Natural sciences museum hosts STEM career showcase for students with disabilities
Posted September 10, 2014
The N.C. Museum of Natural Sciences will highlight STEM careers for people with disabilities at a special program next month for middle school and high school students.
The showcase is 10 a.m. to noon, Oct. 15, at the museum in downtown Raleigh. It's designed for academic students with disabilities in grades six to twelve who are performing at or near grade level. Students must have a chaperone to attend.
According to a press release, people with disabilities are underrepresented in the fields of science, technology, engineering and math (so-called STEM fields) even though there have been advances in the accessibility of information technology and other tools.
The goal of next month's showcase is to show students that STEM careers are possible for them.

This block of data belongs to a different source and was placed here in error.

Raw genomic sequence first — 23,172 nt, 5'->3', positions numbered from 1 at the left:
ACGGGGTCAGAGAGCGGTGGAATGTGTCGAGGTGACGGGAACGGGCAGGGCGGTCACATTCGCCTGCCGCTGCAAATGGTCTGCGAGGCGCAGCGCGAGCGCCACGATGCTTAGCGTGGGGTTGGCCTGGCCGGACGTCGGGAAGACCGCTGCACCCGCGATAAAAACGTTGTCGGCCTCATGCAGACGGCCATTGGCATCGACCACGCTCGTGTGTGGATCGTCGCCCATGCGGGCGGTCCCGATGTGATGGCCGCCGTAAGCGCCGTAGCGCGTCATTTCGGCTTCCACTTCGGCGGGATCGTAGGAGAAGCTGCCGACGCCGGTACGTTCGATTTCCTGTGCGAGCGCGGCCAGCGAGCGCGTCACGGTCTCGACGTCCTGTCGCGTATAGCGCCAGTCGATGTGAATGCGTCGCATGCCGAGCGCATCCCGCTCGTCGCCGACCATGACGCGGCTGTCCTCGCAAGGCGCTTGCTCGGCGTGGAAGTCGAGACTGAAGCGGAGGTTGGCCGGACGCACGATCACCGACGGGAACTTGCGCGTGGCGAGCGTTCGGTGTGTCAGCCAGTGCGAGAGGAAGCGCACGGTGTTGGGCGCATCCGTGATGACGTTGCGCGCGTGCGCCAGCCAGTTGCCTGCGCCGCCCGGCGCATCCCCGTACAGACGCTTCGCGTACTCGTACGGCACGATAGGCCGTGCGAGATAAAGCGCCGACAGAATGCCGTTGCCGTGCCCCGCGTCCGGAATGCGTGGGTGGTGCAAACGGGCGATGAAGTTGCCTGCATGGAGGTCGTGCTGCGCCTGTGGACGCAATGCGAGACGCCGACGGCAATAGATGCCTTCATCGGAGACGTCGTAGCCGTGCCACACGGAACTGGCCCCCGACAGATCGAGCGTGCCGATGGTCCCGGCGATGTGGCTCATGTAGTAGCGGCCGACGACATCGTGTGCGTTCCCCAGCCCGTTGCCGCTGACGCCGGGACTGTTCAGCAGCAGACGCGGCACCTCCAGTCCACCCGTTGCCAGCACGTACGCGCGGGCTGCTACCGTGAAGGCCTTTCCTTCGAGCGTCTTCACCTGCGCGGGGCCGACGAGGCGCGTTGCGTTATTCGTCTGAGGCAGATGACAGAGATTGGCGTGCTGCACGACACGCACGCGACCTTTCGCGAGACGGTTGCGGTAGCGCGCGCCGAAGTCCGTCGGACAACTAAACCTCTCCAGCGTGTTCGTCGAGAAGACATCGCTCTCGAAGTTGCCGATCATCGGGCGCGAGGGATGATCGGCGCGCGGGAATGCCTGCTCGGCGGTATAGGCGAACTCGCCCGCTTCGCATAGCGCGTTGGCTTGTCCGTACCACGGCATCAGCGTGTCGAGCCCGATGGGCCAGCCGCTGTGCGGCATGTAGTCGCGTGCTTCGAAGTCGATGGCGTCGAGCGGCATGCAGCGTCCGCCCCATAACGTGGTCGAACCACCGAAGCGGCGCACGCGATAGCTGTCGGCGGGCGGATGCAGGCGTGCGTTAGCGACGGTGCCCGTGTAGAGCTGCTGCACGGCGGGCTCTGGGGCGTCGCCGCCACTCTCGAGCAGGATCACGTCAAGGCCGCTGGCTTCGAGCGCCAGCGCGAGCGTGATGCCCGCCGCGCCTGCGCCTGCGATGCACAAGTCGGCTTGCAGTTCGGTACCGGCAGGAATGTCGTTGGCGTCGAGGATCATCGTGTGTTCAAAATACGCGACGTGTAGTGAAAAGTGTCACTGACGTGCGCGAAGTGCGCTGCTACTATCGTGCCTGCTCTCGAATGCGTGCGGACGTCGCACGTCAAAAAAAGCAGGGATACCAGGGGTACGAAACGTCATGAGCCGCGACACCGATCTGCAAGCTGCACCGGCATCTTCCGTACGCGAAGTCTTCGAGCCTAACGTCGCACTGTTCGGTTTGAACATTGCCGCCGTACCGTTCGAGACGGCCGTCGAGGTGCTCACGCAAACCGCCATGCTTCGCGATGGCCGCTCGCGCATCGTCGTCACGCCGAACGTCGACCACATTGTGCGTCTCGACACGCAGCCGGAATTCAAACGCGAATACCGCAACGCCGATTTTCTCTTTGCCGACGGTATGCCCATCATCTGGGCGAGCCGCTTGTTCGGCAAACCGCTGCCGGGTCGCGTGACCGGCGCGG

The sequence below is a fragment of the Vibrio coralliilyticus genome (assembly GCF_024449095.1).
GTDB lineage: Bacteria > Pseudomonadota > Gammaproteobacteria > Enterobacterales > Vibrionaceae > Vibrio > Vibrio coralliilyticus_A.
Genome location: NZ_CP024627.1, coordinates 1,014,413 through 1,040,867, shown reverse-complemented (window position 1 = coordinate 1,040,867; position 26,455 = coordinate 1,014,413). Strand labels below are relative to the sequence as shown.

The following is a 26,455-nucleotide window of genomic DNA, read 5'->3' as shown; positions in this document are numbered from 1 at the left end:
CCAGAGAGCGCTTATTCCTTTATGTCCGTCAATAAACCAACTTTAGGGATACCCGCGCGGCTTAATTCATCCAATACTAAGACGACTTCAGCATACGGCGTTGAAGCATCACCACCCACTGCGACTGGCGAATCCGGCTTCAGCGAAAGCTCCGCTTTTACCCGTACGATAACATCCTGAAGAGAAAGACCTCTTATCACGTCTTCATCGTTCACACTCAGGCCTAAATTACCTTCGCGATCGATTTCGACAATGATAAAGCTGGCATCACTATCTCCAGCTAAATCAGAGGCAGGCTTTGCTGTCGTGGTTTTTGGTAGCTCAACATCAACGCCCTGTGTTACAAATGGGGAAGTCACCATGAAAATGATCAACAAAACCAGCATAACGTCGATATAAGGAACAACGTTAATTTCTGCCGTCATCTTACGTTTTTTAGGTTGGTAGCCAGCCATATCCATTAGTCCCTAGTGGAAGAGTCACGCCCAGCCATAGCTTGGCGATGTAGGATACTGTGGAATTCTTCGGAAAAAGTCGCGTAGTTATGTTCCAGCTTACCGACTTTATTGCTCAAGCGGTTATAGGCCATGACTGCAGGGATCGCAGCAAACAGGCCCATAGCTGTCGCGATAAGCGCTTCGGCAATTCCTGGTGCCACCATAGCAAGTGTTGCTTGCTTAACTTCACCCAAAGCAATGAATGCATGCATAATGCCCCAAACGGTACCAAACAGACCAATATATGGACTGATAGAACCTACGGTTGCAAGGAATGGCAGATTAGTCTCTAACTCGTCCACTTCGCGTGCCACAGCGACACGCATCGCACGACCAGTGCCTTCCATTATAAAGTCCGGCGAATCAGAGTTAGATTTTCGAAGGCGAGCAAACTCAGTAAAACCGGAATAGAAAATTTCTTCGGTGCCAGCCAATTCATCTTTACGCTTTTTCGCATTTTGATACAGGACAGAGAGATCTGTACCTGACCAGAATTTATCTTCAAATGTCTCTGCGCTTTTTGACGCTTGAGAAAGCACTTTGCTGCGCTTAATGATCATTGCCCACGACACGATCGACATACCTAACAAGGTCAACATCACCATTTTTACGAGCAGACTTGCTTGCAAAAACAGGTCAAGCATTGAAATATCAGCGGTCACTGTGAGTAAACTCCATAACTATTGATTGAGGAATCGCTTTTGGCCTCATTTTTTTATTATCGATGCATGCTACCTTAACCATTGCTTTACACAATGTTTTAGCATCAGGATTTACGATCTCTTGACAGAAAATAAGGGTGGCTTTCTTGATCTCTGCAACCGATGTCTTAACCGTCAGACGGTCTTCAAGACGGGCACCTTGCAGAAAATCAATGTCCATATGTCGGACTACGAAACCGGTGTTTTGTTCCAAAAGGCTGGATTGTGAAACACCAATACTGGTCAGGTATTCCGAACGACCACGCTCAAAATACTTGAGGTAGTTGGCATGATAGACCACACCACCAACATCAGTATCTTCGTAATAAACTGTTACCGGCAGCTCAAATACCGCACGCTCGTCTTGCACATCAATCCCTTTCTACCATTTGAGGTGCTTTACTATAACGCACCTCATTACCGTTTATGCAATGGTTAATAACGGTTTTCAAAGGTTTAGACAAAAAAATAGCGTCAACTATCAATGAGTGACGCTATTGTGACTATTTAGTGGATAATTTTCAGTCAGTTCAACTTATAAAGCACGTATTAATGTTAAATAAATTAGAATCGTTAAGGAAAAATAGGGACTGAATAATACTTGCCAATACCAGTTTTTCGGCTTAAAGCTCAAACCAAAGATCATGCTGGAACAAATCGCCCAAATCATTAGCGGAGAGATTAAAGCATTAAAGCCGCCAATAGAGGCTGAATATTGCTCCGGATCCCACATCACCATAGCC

The morning includes a keynote address from Ed Summers, Senior Manager of Accessibility and Applied Assistive Technology at SAS. There also will be a panel of STEM role models with disabilities to discuss such topics as the evolving landscape of STEM fields, overcoming the stigma associated with disabilities and learning the skills required for a successful academic and professional career, according to the release.
Speakers include Justin LeBlanc, assistant professor in the College of Design at N.C. State University. He was the first deaf contestant and a finalist on the Lifetime television production “Project Runway” Season 12. College students also will share tips for making a smooth transition from high school to college.
The showcase is free, but registration is required. Online registration is open until Sept. 30. For more information and to register, go to the museum's website. Space is limited to the first 300 students.